ENGLEWOOD, COLORADO – Kareem Jackson of the Denver Broncos has been suspended without pay for four games for several infractions of player safety regulations, the consequence of his first tackle since returning from another suspension.
Less than two minutes into the Broncos' 21-20 victory over the Minnesota Vikings, Jackson lowered his helmet and hit quarterback Joshua Dobbs.
Jackson, a 14-year veteran in his fifth season with the Broncos, was informed of his suspension by NFL vice president of football operations Jon Runyan on Monday morning. In the letter, Runyan stated, "on the play in question,
you lowered your head and delivered a forceful blow to an opponent's shoulder and head/neck area when you had time and space to avoid such contact." You had the option of making contact with your opponent within the rules, but you chose not to.''
Dobbs was a running back on the play, as Vikings tight end T.J. Hockenson took the snap from center and pitched the ball to Dobbs, who ended up fumbling.
One of the NFL's health and safety spotters on site directed Dobbs to undergo a concussion check following the play. Dobbs was cleared and reentered the game for Minnesota's next offensive series.
Jackson, who was not penalized on the play, plans to appeal the suspension, sources told ESPN on Monday night. He had a four-game suspension reduced to two games on appeal earlier this season.
Jackson would forfeit $559,889 in salary if the current four-game suspension is upheld. He has been fined four times this season for unnecessary roughness for a total of $89,670 and has been ejected from two games.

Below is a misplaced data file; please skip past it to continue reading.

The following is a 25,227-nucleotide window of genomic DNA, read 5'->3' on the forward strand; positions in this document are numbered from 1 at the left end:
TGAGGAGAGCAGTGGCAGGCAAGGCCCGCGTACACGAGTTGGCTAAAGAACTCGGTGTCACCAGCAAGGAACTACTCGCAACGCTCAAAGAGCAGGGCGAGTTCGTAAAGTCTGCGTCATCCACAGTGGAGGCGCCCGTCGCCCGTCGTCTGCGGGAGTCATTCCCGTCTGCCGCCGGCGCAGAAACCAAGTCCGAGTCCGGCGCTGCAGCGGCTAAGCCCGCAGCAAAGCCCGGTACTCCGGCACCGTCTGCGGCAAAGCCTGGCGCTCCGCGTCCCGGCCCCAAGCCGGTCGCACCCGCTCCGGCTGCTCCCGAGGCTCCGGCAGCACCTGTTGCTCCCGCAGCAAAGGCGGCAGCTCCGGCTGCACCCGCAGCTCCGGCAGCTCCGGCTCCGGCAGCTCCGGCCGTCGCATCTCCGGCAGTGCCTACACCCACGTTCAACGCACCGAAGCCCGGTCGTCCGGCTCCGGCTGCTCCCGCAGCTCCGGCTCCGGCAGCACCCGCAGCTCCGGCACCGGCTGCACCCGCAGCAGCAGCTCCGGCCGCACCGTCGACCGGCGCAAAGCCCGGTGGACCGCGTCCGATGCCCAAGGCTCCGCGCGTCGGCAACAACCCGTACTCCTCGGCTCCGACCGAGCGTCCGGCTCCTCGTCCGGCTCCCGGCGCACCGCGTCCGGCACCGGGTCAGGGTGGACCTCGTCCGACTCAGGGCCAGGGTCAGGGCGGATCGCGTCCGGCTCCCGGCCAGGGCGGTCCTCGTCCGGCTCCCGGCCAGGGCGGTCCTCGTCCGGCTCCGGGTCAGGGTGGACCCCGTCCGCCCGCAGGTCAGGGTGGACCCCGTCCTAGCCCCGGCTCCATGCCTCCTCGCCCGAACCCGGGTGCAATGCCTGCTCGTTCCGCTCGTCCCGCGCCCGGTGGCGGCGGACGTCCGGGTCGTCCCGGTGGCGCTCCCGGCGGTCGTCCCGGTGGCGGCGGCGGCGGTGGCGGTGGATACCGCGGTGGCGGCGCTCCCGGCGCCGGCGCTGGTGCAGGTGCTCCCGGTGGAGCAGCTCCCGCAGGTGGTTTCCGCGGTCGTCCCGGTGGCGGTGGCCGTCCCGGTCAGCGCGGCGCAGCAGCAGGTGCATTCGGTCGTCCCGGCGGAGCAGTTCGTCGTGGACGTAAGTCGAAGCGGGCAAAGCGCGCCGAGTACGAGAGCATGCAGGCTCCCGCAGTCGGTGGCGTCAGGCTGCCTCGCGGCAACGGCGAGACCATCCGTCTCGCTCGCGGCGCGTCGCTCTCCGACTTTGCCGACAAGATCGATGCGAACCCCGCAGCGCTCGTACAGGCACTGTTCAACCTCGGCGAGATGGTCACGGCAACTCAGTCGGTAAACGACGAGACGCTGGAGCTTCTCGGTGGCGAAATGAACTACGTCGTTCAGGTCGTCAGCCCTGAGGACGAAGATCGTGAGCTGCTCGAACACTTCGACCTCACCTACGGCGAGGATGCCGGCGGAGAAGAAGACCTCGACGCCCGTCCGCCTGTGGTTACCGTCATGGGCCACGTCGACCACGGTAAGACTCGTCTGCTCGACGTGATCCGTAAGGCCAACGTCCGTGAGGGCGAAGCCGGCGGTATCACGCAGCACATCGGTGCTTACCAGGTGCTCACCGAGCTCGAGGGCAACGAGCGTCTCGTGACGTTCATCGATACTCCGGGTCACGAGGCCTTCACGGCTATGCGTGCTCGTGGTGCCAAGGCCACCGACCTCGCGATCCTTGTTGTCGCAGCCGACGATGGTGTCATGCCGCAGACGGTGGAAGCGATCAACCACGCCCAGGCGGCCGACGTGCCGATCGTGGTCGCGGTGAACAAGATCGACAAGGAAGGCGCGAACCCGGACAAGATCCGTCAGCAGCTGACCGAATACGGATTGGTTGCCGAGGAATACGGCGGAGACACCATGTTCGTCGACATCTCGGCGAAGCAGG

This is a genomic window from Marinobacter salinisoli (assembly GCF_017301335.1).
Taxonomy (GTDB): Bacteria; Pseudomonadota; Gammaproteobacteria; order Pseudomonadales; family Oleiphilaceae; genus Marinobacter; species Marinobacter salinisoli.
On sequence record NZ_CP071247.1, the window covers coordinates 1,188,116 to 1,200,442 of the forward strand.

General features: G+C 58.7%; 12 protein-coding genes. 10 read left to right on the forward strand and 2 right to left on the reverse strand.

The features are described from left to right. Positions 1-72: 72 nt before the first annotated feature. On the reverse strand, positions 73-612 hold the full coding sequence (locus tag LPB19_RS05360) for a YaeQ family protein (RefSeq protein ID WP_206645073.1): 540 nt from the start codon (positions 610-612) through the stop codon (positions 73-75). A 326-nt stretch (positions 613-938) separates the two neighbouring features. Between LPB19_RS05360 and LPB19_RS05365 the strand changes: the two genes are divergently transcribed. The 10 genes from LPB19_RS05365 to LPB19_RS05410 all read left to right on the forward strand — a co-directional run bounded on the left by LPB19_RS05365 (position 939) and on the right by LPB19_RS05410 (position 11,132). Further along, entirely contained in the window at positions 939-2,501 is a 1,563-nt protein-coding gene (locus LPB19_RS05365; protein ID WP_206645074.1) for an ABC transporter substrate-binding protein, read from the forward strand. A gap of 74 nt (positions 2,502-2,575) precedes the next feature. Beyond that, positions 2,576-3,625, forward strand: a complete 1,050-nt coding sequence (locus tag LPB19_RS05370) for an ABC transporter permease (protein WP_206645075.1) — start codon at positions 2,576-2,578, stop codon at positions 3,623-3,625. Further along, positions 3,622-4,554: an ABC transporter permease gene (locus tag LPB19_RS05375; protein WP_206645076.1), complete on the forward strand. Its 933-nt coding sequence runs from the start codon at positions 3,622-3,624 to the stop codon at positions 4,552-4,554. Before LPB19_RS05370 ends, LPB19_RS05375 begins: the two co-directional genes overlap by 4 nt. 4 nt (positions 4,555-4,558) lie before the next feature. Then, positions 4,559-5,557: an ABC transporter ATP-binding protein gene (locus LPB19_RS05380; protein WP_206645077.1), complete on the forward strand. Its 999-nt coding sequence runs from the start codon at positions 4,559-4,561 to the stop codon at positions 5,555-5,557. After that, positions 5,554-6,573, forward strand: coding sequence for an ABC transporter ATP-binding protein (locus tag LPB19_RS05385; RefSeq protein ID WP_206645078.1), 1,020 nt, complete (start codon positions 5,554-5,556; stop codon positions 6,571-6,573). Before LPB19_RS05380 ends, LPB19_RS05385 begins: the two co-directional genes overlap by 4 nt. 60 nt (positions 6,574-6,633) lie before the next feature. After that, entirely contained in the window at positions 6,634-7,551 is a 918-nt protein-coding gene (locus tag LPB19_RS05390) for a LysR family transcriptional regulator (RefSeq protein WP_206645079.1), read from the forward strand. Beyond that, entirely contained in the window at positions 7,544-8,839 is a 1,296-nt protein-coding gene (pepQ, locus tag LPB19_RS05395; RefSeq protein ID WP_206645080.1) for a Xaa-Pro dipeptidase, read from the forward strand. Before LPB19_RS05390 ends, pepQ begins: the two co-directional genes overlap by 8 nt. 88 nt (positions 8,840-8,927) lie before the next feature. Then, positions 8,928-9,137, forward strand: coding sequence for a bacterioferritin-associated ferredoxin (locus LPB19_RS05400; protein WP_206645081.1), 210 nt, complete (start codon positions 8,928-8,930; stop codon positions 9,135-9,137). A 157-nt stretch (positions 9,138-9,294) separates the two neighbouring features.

He was suspended for four games for his Week 7 hit on Green Bay Packers tight end Luke Musgrave. He missed the Broncos' Week 8 win over the Kansas City Chiefs as well as the team's Week 10 win against the Buffalo Bills after his appeal reduced the punishment to two games, and he forfeited $279,000 of his basic salary.He returned against the Vikings, playing all 74 defensive snaps for the Broncos.
Vikings coach Kevin O'Connell was questioned after the game if he thought Jackson should have been punished on the play. "On the field, it felt like that," remarked O'Connell. "I'll have to look at it again." It happens pretty quickly out there, but coming from the second level the way he did, it appeared like a pretty straight helmet-to-helmet type contact at the time. But I'm sure the officials saw things differently on the field. They're calling a quick play right there.''
Broncos coach Sean Payton said Monday morning, several hours before the NFL announced the suspension, that he had spoken to Jackson and added, "There's nothing you can do except wait, and we'll see where it goes.'' Dobbs said he "felt fine'' after the hit and deferred to O'Connell on whether Jackson should have been penalized.
"I haven't had a chance to watch it," Dobbs said after Sunday's game. "That's something I'll check out. I've got to take care of the football. Third-and-1, I'm trying to make a play, get the first down, keep us on the field, move the sticks. I'll let the coaches and everyone else figure that stuff out with officiating. But at the end of the day, I've got to take care of the football in that situation, especially to start the game.''
"The whole 'dirty player' analogy we're kind of trying to stick to his name and his reputation is, excuse my language, absolute bulls---." Simmons defended Jackson again on social media Monday night after the suspension was announced.